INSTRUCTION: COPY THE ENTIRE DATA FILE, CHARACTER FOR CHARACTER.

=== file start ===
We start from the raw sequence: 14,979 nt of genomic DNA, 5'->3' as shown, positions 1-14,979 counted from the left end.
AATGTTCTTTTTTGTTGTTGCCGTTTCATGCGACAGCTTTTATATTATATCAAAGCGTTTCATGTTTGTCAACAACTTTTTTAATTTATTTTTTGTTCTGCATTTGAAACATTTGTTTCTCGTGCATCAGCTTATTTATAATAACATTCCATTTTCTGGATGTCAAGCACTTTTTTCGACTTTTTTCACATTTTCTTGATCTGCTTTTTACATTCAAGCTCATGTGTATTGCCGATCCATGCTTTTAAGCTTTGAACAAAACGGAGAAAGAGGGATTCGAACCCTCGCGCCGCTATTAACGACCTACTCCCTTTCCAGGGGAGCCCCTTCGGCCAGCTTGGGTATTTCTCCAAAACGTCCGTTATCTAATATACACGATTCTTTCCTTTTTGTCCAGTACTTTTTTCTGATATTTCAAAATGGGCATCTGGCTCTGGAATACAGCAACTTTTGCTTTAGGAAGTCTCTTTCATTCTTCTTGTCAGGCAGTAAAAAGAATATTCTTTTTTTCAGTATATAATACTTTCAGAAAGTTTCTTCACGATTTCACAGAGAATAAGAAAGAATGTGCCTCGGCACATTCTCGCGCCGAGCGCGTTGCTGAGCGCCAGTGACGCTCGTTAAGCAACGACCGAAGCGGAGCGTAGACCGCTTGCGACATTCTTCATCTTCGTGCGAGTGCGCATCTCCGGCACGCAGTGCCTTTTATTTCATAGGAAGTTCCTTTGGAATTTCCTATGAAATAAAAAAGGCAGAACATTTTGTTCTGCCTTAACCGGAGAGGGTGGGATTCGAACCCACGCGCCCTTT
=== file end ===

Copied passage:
We start from the raw sequence: 14,979 nt of genomic DNA, 5'->3' as shown, positions 1-14,979 counted from the left end.
AATGTTCTTTTTTGTTGTTGCCGTTTCATGCGACAGCTTTTATATTATATCAAAGCGTTTCATGTTTGTCAACAACTTTTTTAATTTATTTTTTGTTCTGCATTTGAAACATTTGTTTCTCGTGCATCAGCTTATTTATAATAACATTCCATTTTCTGGATGTCAAGCACTTTTTTCGACTTTTTTCACATTTTCTTGATCTGCTTTTTACATTCAAGCTCATGTGTATTGCCGATCCATGCTTTTAAGCTTTGAACAAAACGGAGAAAGAGGGATTCGAACCCTCGCGCCGCTATTAACGACCTACTCCCTTTCCAGGGGAGCCCCTTCGGCCAGCTTGGGTATTTCTCCAAAACGTCCGTTATCTAATATACACGATTCTTTCCTTTTTGTCCAGTACTTTTTTCTGATATTTCAAAATGGGCATCTGGCTCTGGAATACAGCAACTTTTGCTTTAGGAAGTCTCTTTCATTCTTCTTGTCAGGCAGTAAAAAGAATATTCTTTTTTTCAGTATATAATACTTTCAGAAAGTTTCTTCACGATTTCACAGAGAATAAGAAAGAATGTGCCTCGGCACATTCTCGCGCCGAGCGCGTTGCTGAGCGCCAGTGACGCTCGTTAAGCAACGACCGAAGCGGAGCGTAGACCGCTTGCGACATTCTTCATCTTCGTGCGAGTGCGCATCTCCGGCACGCAGTGCCTTTTATTTCATAGGAAGTTCCTTTGGAATTTCCTATGAAATAAAAAAGGCAGAACATTTTGTTCTGCCTTAACCGGAGAGGGTGGGATTCGAACCCACGCGCCCTTT